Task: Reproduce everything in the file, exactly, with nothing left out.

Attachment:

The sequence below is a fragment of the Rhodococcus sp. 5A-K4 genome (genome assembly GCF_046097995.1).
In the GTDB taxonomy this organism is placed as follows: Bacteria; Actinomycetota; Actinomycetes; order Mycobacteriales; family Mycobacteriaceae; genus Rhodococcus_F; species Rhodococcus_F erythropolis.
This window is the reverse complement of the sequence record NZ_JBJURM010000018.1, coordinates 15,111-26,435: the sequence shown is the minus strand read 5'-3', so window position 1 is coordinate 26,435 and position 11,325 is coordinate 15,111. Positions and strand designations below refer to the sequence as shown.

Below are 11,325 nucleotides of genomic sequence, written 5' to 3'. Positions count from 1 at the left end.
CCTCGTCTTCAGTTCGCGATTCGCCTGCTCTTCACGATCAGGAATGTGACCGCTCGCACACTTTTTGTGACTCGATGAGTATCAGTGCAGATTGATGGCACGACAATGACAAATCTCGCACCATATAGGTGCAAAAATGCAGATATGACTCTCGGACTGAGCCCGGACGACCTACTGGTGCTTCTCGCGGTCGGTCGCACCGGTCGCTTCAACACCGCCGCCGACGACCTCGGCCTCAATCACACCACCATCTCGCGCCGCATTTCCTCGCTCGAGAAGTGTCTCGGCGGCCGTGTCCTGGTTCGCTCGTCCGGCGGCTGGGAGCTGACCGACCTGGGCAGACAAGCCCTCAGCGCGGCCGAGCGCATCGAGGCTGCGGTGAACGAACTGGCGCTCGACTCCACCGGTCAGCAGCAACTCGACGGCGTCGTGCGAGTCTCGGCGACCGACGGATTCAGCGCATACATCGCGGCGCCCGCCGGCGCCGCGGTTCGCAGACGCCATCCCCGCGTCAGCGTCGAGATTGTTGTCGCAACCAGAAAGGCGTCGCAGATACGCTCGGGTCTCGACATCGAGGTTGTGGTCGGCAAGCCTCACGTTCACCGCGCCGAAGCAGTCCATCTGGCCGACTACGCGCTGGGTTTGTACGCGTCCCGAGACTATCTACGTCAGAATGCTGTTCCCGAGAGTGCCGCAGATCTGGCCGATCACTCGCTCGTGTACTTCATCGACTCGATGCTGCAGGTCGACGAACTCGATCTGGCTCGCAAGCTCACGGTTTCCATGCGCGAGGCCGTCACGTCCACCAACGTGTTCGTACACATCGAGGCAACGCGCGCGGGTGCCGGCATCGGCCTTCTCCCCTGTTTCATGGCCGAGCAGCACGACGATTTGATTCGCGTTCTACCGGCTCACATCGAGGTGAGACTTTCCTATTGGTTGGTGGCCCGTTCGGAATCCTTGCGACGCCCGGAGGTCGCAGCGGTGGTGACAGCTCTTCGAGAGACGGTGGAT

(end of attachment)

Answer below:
The sequence below is a fragment of the Rhodococcus sp. 5A-K4 genome (genome assembly GCF_046097995.1).
In the GTDB taxonomy this organism is placed as follows: Bacteria; Actinomycetota; Actinomycetes; order Mycobacteriales; family Mycobacteriaceae; genus Rhodococcus_F; species Rhodococcus_F erythropolis.
This window is the reverse complement of the sequence record NZ_JBJURM010000018.1, coordinates 15,111-26,435: the sequence shown is the minus strand read 5'-3', so window position 1 is coordinate 26,435 and position 11,325 is coordinate 15,111. Positions and strand designations below refer to the sequence as shown.

Below are 11,325 nucleotides of genomic sequence, written 5' to 3'. Positions count from 1 at the left end.
CCTCGTCTTCAGTTCGCGATTCGCCTGCTCTTCACGATCAGGAATGTGACCGCTCGCACACTTTTTGTGACTCGATGAGTATCAGTGCAGATTGATGGCACGACAATGACAAATCTCGCACCATATAGGTGCAAAAATGCAGATATGACTCTCGGACTGAGCCCGGACGACCTACTGGTGCTTCTCGCGGTCGGTCGCACCGGTCGCTTCAACACCGCCGCCGACGACCTCGGCCTCAATCACACCACCATCTCGCGCCGCATTTCCTCGCTCGAGAAGTGTCTCGGCGGCCGTGTCCTGGTTCGCTCGTCCGGCGGCTGGGAGCTGACCGACCTGGGCAGACAAGCCCTCAGCGCGGCCGAGCGCATCGAGGCTGCGGTGAACGAACTGGCGCTCGACTCCACCGGTCAGCAGCAACTCGACGGCGTCGTGCGAGTCTCGGCGACCGACGGATTCAGCGCATACATCGCGGCGCCCGCCGGCGCCGCGGTTCGCAGACGCCATCCCCGCGTCAGCGTCGAGATTGTTGTCGCAACCAGAAAGGCGTCGCAGATACGCTCGGGTCTCGACATCGAGGTTGTGGTCGGCAAGCCTCACGTTCACCGCGCCGAAGCAGTCCATCTGGCCGACTACGCGCTGGGTTTGTACGCGTCCCGAGACTATCTACGTCAGAATGCTGTTCCCGAGAGTGCCGCAGATCTGGCCGATCACTCGCTCGTGTACTTCATCGACTCGATGCTGCAGGTCGACGAACTCGATCTGGCTCGCAAGCTCACGGTTTCCATGCGCGAGGCCGTCACGTCCACCAACGTGTTCGTACACATCGAGGCAACGCGCGCGGGTGCCGGCATCGGCCTTCTCCCCTGTTTCATGGCCGAGCAGCACGACGATTTGATTCGCGTTCTACCGGCTCACATCGAGGTGAGACTTTCCTATTGGTTGGTGGCCCGTTCGGAATCCTTGCGACGCCCGGAGGTCGCAGCGGTGGTGACAGCTCTTCGAGAGACGGTGGAT